Ominous and powerful, grief comes to us unplanned and often unwelcomed. Not only is it sadness, but it is mixed with disbelief, anger, and ambivalence. And it was no different for me recently. A friend of mine had been sick for many years, hiding his illness (until recently) to leave him and his wife to cope alone. This guy was a great man. A psychologist, a caring husband, and a leader in his faith community. A gentle giant with nothing but kindness in his heart.
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I received an email from his sister announcing his passing and inlcuding information about his memorial. I actually never knew he was sick. In fact, I first thought it was about his father. Then I re-read the email and my jaw just dropped. I couldn't believe it. I looked at my husband and told him the news. He was shocked. I was flooded with memories, confusion about what was happening and an overall feeling that this couldn't be true.
And that is where Facebook entered the picture. I logged on and went to his profile. Scanning the wall, looking for clues as to what was going on. There were recent posts in the last couple of months from friends, sending loving thoughts and prayers. He stopped posting several months ago. Then, at the beginning of the wall was an outpouring of thoughts, prayers, emotions, and memories from friends and family to my dear friend. His facebook page was turning into a memorial. Friends started putting pieces of the story together to make sense of this surprised tragedy. Together, online, we grieved.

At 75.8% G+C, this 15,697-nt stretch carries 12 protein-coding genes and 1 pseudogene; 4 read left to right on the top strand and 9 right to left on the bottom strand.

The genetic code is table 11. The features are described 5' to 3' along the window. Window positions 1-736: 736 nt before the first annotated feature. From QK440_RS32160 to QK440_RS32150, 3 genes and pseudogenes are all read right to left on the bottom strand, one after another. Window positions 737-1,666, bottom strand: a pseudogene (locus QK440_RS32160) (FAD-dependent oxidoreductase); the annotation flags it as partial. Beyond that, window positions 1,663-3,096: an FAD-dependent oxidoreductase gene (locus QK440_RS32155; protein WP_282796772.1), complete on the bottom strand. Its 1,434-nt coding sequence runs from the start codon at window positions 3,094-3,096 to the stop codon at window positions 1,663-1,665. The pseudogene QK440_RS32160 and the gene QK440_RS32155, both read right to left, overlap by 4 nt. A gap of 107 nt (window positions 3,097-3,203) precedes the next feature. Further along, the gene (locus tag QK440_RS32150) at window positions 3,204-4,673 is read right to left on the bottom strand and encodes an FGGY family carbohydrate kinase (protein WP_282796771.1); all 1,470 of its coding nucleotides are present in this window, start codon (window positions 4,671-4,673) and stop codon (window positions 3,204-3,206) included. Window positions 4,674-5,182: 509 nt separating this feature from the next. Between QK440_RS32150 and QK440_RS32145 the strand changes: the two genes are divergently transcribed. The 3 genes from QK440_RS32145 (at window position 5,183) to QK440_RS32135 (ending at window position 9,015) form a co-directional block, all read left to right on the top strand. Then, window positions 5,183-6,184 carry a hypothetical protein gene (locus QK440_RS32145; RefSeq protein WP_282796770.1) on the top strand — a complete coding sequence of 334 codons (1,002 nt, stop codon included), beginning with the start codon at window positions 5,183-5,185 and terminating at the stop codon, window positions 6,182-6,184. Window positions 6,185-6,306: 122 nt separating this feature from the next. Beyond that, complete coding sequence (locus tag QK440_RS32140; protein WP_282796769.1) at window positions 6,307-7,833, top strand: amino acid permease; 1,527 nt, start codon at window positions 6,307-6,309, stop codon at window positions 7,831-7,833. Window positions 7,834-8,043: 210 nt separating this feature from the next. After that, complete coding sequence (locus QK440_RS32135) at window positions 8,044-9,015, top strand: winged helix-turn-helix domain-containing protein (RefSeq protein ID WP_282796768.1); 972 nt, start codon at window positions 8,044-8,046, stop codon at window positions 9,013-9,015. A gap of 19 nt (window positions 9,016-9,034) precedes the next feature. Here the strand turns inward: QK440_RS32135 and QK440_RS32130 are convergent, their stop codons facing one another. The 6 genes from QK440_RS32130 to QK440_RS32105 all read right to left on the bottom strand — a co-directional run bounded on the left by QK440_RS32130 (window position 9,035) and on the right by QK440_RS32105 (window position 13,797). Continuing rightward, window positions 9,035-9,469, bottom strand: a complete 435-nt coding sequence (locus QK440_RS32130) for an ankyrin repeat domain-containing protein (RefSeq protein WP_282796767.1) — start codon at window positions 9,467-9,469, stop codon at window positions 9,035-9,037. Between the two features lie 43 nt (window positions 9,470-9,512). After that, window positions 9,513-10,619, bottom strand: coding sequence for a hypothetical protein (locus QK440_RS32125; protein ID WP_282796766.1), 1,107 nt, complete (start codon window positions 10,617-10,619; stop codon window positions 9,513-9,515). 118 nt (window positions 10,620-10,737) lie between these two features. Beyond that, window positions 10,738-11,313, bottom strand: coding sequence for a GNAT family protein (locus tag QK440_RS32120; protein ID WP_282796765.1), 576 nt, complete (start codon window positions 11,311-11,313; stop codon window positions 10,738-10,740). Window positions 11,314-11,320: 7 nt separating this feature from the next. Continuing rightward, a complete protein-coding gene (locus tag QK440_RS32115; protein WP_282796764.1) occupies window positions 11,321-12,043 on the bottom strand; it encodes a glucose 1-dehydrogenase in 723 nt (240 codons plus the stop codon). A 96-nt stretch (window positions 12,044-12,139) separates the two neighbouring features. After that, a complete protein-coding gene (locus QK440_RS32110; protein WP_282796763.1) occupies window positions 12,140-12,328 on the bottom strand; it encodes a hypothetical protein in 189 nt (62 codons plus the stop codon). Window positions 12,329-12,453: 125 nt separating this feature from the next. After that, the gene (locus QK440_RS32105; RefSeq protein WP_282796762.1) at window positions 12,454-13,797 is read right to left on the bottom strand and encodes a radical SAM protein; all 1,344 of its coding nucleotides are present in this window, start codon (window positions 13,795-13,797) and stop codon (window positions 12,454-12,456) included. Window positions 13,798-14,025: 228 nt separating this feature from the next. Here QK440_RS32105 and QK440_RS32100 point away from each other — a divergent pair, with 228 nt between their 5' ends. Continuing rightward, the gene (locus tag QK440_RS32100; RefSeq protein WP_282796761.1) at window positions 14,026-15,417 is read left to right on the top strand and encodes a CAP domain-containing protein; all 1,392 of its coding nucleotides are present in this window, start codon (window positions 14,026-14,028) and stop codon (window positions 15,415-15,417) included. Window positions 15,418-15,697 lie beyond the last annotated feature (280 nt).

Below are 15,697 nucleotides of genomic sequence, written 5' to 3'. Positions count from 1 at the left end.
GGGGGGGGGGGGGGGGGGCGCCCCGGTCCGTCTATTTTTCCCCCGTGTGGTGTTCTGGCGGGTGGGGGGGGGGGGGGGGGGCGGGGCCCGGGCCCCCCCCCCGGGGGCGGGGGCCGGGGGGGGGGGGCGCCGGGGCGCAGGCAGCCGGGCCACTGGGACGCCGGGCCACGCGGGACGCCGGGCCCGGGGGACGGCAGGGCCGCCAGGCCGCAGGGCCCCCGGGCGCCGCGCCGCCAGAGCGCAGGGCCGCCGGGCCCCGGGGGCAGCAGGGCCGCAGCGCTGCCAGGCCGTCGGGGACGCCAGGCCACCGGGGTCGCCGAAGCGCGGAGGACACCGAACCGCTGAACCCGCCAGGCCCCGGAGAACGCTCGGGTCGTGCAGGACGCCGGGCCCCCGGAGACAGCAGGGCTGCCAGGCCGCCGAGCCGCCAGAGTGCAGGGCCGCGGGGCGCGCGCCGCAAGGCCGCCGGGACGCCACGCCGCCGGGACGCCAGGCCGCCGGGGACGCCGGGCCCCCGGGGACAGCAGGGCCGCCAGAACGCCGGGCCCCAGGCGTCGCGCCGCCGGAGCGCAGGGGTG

I couldn't go to the memorial. It would have been too far for me. I imagined all my friends together supporting each other. Yet, I still had a way to connect, to send condolensces and to share with others that knew my friend. Facebook became a memorial for people to engage and share.
I don't know how often his family check the Facebook page, but my hope is that it provides some comfort because it is clear that he was loved.
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As a therapist, I know about grief and yet how I grieve has changed over the years. And now that I use technology so much more than ever before, I know that technology has gotten a bad rap for leaving us feeling more alone and disconnected. However, sometimes, it helps. Sometimes technology and psychology merge and healing happens. I was given an opportunity to be with others, virtually, and grieve. That was a gift. I didn't feel alone, I felt comfort.
If you are grieving and it feels overwhelming, find someone to talk to. If it feels like you can't function in your life, it's ok to get professional help.